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City has spent $277K on snow removal, nearly triple last year's cost


Snow costs us all something. In my household, massive amounts of snow shoveling usually require an increase in both the Ben Gay and adult-beverage budgets.

At Lawrence City Hall, the expenses are a bit more significant. A new report shows the city has spent $277,216 on snow removal so far this winter, and those expenses are certain to grow because the city is still awaiting invoices from private contractors it hired to help with the two latest snow storms.

That’s already nearly more than triple the $95,000 the city spent in snow removal in the 2011-2012 snow season, when the city only had 2.5 inches of snow to clear. But the city is still well behind its most recent high-(frozen) water mark: 2009-2010, when the city spent $700,312 to remove 42.5 inches of snow.

Here are some other facts and figures from the city’s new report:

• By the city’s count, Lawrence received 17.6 inches of snowfall from Feb. 21 through Feb. 28 — 10.6 inches in the first storm and 7 inches in the second storm.

• For the entire season — the city’s first snow was on Dec. 19 — the city has received 22.6 inches of snow. Lawrence’s historic average, according to the city, is about 21 inches for a season.

• Someone with a City Hall calculator determined that they pushed 77.6 million cubic feet of snow. Of that total, about 270,000 cubic feet actually had to be hauled away by crews, with most of that snow coming from the downtown area and cul-de-sacs. The calculator must have been working overtime, because the report also noted that amount of snow was the equivalent of filling the basketball court at Allen Fieldhouse to a depth of 57 feet. (Ben McLemore’s hot hand would just melt it.)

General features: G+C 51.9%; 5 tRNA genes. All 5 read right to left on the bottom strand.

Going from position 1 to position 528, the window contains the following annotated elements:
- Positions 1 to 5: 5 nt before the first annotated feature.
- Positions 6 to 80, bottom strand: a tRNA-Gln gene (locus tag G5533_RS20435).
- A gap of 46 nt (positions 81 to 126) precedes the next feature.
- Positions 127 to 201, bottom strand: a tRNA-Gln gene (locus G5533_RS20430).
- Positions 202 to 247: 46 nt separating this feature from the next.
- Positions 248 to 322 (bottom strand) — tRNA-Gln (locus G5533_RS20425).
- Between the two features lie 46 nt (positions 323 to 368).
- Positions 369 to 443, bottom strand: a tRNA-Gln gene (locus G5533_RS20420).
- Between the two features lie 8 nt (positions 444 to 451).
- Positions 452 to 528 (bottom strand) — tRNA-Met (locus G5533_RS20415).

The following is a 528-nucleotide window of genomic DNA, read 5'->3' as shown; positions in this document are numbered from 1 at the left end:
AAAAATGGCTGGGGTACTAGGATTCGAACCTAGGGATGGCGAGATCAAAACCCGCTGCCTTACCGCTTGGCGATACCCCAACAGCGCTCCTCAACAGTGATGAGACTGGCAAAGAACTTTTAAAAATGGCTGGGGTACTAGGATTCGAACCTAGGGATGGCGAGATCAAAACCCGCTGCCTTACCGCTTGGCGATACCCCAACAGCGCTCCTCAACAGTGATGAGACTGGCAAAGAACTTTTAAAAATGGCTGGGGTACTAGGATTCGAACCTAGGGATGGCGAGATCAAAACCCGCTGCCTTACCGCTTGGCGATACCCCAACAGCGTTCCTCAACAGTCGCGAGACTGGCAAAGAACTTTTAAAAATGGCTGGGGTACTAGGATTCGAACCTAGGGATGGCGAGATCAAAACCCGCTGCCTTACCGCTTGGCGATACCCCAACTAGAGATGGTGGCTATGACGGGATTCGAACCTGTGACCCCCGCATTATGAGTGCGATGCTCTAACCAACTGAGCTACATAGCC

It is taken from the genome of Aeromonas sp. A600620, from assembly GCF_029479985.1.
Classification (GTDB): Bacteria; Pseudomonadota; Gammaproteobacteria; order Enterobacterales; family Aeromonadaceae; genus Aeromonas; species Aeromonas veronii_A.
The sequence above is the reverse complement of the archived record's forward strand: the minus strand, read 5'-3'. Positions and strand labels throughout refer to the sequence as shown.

• The city has used 1,300 tons of sand and 2,258 tons of salt on the streets this winter season. Salt and sand, of course, are staples in the street treatment business. But there also is another staple that has emerged in the past couple of years: Water. The city recently has begun using a brine solution — basically salt water — to pre-treat streets in an attempt to cut down on the amount of accumulation. Thus far, the city has used 48,860 gallons of the brine solution.

• Costs for materials — such as the sand and salt — are the largest expense in snow removal. The city has spent $136,263 on materials thus far. Labor is second at $99,018, while equipment and fuel is third at $41,935. But, remember, the city still has a significant bill to pay private contractors that were used to help speed up the snow removal process.

• Perhaps you are like me and work hard to forget the winter. If so, here’s a reminder of how much snow we’ve had over the past five years:

— 2008-2009: 10.6 inches of snow that required city crews to be out plowing 20 days;

— 2009-2010: 42.5 inches of snow that required crews to work 37 days;

— 2010-2011: 33.8 inches of snow that required crews to work 27 days;

— 2011-2012: 2.5 inches of snow that required crews to work nine days. (Like all these totals, some of the days also were devoted to ice.)

— 2012-2013: 22.6 inches of snow that required crews to work 15 days. So far.


CHEEZIT 5 years, 3 months ago

I think they put down brine last year just for the practice and that was it!!

Scott Morgan 5 years, 3 months ago

This is news, we read the newspaper to gather information. Good article!

msezdsit 5 years, 3 months ago

If the city would have instead just argued about snow removal for a couple weeks we could have saved over a 1/4 million bucks.

elliottaw 5 years, 3 months ago

Interesting that people say the city does such a poor job clearing the streets because it doesn't snow much, when this winter was only 3rd on the list from the last 5. There goes that argument

RDE87 5 years, 3 months ago

What is the city's budget for snow removal every year?

Cant_have_it_both_ways 5 years, 3 months ago

I'll bet they are talking about the wages for total hours worked. If these people were going to be at work anyway, then these hours should be subtracted out. I'll bet this is an accounting snow screen to justify more tax dollars for the departments involved.

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